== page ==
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MENA

The Middle East and North Africa (MENA) is a fragmented region: in spite of its relative cultural and historical homogeneity, it has some of the lowest levels of intra-regional trade, political cooperation and legal migration in the world.

This is largely due to the fact that, since the end of the Second World War, it has experienced the full spectrum of political violence. Conventional, hybrid, and civil wars, revolutions, and terrorism have hindered political and economic development, and created fertile ground for further violence. Breaking this ‘conflict trap’ is imperative for the states of the region, as well as those actors who have a stake in it.

For the EU, the MENA is of strategic importance for three reasons:

  • it is an immediate geographic neighbour,
  • a crucial passage for goods traveling to and from Europe (including oil and gas),
  • and it has been historically unstable.

The region’s security and economic situation is consequently closely intertwined with that of Europe. This explains the Union’s desire to contribute to regional stability through different means such as the European Neighbourhood Policy (ENP), the Barcelona Process and the Union for the Mediterranean.

The EUISS seeks to contribute to the EU’s overall effort in the MENA by providing in-depth analyses on a number of key issues affecting the region.

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    03June 2013

    Whilst Lebanon has long faced a multitude of challenges, the inability to agree on necessary electoral law reform has resulted in parliament extending its own term, further undermining the democratic process and leaving the country unable to adequately address the spillover of the crisis in neighbouring Syria.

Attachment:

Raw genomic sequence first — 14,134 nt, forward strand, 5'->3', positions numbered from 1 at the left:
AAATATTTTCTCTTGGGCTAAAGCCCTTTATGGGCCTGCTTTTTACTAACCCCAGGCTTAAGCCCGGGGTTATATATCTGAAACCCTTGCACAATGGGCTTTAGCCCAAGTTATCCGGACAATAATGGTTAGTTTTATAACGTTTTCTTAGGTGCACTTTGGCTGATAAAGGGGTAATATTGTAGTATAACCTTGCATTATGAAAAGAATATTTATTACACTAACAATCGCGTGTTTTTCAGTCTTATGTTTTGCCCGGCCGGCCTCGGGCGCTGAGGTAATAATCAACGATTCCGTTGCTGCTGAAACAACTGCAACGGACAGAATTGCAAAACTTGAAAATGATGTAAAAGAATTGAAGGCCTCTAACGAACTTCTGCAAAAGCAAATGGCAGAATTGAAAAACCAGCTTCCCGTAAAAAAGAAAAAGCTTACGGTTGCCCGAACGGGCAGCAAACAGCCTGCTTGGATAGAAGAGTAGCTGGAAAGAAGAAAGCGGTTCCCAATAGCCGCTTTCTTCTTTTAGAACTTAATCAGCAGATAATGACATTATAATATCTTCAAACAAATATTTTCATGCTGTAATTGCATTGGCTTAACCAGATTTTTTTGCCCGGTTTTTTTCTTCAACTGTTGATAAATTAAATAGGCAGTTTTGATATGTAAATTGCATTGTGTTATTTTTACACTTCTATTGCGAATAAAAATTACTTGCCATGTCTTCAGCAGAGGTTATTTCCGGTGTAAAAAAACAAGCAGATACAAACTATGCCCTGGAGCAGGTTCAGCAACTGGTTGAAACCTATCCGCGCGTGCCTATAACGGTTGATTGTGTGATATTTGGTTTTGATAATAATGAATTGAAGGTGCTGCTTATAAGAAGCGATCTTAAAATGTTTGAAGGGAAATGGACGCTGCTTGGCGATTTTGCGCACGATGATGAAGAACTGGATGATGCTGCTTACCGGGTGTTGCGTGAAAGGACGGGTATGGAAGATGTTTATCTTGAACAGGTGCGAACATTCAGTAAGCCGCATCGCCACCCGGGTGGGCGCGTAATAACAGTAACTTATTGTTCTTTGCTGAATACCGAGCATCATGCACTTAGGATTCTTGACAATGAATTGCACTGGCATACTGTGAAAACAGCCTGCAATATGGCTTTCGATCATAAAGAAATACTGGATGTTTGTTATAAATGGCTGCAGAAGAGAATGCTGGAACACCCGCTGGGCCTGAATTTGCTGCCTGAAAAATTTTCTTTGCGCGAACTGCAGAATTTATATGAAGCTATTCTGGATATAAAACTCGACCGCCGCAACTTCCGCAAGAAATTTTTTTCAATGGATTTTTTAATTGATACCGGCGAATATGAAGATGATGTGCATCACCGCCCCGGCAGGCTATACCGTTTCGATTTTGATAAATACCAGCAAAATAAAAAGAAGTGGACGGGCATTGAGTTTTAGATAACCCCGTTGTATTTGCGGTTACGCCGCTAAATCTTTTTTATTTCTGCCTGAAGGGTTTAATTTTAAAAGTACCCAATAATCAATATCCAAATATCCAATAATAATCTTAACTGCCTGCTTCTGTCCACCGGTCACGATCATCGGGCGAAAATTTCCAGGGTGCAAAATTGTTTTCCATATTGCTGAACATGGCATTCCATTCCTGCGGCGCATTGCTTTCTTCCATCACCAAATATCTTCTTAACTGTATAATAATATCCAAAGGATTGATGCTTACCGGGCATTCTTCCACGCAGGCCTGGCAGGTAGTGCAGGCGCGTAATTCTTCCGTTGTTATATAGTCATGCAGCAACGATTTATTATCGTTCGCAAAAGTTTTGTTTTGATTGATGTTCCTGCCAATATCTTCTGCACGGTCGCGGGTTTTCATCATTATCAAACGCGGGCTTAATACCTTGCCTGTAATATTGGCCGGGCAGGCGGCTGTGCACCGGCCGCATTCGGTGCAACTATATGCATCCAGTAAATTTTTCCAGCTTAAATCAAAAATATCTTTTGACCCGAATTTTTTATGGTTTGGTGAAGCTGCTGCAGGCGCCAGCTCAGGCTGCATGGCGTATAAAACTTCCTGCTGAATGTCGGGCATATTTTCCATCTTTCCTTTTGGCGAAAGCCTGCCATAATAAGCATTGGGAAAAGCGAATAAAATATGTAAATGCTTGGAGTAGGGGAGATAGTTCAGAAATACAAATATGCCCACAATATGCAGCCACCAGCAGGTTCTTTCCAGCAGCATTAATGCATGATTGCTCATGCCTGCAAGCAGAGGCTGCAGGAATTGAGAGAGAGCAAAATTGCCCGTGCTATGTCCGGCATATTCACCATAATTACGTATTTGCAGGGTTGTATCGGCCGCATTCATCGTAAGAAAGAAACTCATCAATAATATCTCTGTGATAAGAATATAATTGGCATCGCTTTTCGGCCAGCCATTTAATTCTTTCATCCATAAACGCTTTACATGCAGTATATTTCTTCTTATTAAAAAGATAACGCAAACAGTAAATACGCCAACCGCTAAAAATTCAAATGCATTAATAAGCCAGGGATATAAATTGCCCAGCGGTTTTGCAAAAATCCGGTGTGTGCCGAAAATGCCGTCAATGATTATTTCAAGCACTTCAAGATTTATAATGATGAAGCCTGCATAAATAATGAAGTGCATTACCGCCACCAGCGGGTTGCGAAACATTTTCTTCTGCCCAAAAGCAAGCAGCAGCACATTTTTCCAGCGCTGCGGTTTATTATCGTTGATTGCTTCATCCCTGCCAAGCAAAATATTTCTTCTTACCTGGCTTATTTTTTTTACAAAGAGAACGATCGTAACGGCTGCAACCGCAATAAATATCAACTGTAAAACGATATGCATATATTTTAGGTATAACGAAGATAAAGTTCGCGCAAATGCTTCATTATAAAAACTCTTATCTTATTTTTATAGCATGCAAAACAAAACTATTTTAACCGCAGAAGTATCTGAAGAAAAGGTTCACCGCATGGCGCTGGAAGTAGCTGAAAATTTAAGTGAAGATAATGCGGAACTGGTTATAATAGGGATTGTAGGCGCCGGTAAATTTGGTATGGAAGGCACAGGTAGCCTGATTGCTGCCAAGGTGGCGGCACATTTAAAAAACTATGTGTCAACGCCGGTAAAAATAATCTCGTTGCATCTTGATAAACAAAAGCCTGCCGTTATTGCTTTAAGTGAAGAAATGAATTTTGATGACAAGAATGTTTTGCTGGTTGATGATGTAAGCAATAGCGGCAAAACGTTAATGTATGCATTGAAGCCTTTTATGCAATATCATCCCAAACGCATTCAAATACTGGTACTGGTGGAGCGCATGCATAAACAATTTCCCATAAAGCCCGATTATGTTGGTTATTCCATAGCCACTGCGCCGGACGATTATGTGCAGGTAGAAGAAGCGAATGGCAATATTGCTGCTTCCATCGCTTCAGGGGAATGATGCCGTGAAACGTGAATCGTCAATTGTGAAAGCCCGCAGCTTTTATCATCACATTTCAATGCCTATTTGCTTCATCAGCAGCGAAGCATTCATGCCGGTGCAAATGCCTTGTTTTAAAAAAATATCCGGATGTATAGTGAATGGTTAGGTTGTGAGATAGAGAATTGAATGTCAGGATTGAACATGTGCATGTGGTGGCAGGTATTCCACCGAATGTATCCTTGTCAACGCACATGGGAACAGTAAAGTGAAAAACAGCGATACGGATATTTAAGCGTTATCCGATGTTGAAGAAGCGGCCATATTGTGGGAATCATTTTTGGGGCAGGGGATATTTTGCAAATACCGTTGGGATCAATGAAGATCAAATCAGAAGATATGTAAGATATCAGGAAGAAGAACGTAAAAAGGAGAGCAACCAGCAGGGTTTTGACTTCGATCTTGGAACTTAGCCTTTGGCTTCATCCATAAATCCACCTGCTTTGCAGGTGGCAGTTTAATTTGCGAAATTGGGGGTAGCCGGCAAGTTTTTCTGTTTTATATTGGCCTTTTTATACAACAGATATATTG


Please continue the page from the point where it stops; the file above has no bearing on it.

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    22May 2013

    On 7 May, Russia and the US agreed to host a conference with an aim to settling the Syrian crisis. This alert examines the agenda, participants and potential ourcomes of meeting that may well lead to the implementation of a credible and lasting ceasefire.

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    26March 2013

    On 19 March 2013 a serious allegation was made concerning the use of chemical weapons near Aleppo. In this context, how could the EU play a role that would assist not only the potential victims of chemical attacks but also the process of eliminating all non-conventional weapons in the Middle East?

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    26March 2013

    Two years after the revolution, the Tunisian transition is in dire need of new momentum. Bogged down in endless discussions about secularism and Islamist ideologies, the government needs to address the fundamental demands of ordinary Tunisians: democracy, economic dignity, and freedom.

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    19March 2013

    Deux ans après les événements qui ont conduit à la chute du régime de Ben Ali, la crise sociale et gouvernementale actuelle amène à poser la question de l’irréversibilité de la révolution tunisienne. Quelles étaient ses demandes ? Quelles réformes substantielles le gouvernement doit-il encore mettre en œuvre pour garantir une rupture définitive avec le passé ?